Lakeside High School's basketball squad will be without one of its more promising players when it opens practice Oct. 25 for the upcoming season.
Still, some hope that Vergil King will continue to influence future players.
King, a senior, died Monday afternoon after a basketball game with friends. Students were out of school for the Columbus Day holiday, and King spent the day honing his basketball game at the Wilson Branch of The Family Y on Wheeler Road.
"Mr. King ... walked off the court when he lay down on the floor at the end of the court and grabbed his chest," Richmond County Coroner Grover Tuten said in an e-mail.
King, who was just 11 days shy of his 18th birthday, was taken to Doctors Hospital, where he was pronounced dead at 3:40 p.m., Tuten said.
On Wednesday, the state crime lab in Atlanta failed to determine what killed King.
"There were no obvious signs for the cause of death" during the autopsy, Tuten said. He added that "the cause of death is pending toxicology and histology studies."
While a cause of death was not immediately known, many conditions are not discovered during pre-participation physicals that must be completed before athletes are allowed to compete in high school athletics, said Dr. Steven Greer, the director for primary care sports medicine at MCGHealth.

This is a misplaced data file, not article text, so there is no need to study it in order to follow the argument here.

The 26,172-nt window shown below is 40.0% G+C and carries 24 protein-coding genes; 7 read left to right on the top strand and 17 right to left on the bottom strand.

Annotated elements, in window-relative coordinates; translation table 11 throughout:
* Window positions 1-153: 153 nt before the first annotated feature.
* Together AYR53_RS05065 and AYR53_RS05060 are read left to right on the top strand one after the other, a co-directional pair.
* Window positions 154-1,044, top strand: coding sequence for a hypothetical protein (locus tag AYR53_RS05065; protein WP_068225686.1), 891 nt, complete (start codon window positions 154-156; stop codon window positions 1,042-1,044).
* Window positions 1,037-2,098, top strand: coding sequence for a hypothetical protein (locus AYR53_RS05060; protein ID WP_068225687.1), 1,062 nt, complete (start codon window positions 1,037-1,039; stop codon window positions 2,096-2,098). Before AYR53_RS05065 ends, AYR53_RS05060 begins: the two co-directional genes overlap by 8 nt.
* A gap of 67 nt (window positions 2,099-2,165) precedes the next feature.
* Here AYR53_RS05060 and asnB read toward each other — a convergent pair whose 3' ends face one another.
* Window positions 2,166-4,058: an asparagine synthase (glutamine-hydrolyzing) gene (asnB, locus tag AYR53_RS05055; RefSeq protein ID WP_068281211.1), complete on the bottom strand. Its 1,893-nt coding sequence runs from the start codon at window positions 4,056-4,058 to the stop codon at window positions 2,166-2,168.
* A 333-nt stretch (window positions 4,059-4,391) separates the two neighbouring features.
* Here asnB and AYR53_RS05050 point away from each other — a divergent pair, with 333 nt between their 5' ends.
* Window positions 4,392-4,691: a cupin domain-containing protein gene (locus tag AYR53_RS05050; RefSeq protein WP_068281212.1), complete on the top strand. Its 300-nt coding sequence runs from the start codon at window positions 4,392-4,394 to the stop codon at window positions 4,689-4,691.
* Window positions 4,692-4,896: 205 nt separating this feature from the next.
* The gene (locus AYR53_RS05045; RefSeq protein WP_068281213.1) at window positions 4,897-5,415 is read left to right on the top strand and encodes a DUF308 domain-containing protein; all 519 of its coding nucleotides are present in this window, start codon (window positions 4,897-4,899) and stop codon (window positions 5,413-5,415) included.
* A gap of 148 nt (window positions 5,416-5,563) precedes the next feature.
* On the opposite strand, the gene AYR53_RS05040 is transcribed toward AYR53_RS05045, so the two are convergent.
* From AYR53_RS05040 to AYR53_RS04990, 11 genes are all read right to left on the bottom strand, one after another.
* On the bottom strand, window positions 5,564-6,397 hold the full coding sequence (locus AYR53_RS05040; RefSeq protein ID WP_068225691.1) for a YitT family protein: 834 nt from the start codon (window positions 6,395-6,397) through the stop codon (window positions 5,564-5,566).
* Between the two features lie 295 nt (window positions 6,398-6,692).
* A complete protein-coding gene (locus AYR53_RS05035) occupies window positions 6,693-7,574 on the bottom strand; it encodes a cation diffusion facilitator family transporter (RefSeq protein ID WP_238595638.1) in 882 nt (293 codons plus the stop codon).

Greer said that potential athletes and their parents or guardian first fill out forms on recent medical history and family medical history. He noted that, when these forms are filled out fully and correctly, there is a 75-95 percent chance of identifying potential problems that might arise from training and competing on athletic squads.
The problem, Greer said, is that these forms sometimes are not completed in full because either the family doesn't know everything or neglects to mention everything.
Greer also said that those interested in playing sports should get annual physical exams, rather than relying on pre-participation physicals.
Some of these physicals are given on a group basis to save on time, Greer said. He stressed that children should get pre-participation physicals from their regular physician.
"You'd like to think that your doctor knows your history," he said. "The guy taking care of you since you were born would know that you had a (heart) murmur when you were born, for example."
Lakeside varsity boys basketball coach John Kucela said that King played upwards of 20 games in camps with the team this summer. He also played tournaments with an AAU squad.
King had hoped to wear the Panthers' No. 33 jersey for the upcoming season, Kucela said. To remember him, the team plans to reserve the number and that space in the locker room.
The Panthers also plan to dedicate their season to King.
"He was a difference-maker in the post," Kucela noted. "As a coach, you're licking your chops thinking about him playing for you in the post."
Kucela said he hopes that the experience inspires others in their own lives.
"I hope other kids will see that you're not guaranteed tomorrow," he said. "Do the best you can while you're here."
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